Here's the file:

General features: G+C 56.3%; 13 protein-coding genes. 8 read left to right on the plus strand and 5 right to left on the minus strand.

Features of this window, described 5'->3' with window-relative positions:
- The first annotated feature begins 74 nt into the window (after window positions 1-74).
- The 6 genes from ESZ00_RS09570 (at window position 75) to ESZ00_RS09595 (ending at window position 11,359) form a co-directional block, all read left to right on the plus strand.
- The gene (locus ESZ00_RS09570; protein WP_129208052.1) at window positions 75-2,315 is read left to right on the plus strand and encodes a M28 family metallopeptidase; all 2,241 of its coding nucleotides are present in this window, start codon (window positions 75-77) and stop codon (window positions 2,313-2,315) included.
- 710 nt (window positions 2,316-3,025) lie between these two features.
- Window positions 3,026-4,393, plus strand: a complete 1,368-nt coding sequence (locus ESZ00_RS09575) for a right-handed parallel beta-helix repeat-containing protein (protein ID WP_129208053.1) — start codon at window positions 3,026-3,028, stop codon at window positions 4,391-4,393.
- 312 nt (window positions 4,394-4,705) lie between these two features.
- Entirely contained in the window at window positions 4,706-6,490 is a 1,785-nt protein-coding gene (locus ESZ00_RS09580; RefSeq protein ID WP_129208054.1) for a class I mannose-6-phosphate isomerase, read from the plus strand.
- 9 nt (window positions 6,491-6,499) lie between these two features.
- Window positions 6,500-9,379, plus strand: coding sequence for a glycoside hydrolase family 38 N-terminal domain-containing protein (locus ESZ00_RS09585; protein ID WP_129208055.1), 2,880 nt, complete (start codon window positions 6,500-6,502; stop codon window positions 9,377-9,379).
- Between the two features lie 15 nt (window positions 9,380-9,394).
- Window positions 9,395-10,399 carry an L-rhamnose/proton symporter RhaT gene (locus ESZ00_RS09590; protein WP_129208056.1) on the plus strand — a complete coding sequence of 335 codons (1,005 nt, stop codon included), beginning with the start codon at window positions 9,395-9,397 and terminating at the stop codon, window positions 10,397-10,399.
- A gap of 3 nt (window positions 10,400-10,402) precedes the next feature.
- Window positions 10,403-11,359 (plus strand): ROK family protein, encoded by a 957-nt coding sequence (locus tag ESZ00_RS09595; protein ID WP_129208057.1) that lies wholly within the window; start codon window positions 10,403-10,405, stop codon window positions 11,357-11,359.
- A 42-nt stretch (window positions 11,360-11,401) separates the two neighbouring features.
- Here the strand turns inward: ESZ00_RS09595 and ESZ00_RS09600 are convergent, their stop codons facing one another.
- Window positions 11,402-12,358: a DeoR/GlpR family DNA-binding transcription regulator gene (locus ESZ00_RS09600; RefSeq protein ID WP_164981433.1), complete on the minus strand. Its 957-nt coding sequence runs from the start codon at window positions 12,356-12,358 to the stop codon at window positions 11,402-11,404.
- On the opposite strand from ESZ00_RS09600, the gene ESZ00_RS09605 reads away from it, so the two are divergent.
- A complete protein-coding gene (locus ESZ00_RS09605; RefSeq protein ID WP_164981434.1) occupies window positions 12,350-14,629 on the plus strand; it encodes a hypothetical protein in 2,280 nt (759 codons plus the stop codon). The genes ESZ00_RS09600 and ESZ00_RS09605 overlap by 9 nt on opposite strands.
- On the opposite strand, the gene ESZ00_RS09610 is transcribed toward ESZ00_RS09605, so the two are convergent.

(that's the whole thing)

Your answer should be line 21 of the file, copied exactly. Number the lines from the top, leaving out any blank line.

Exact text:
- On the opposite strand, the gene ESZ00_RS09610 is transcribed toward ESZ00_RS09605, so the two are convergent.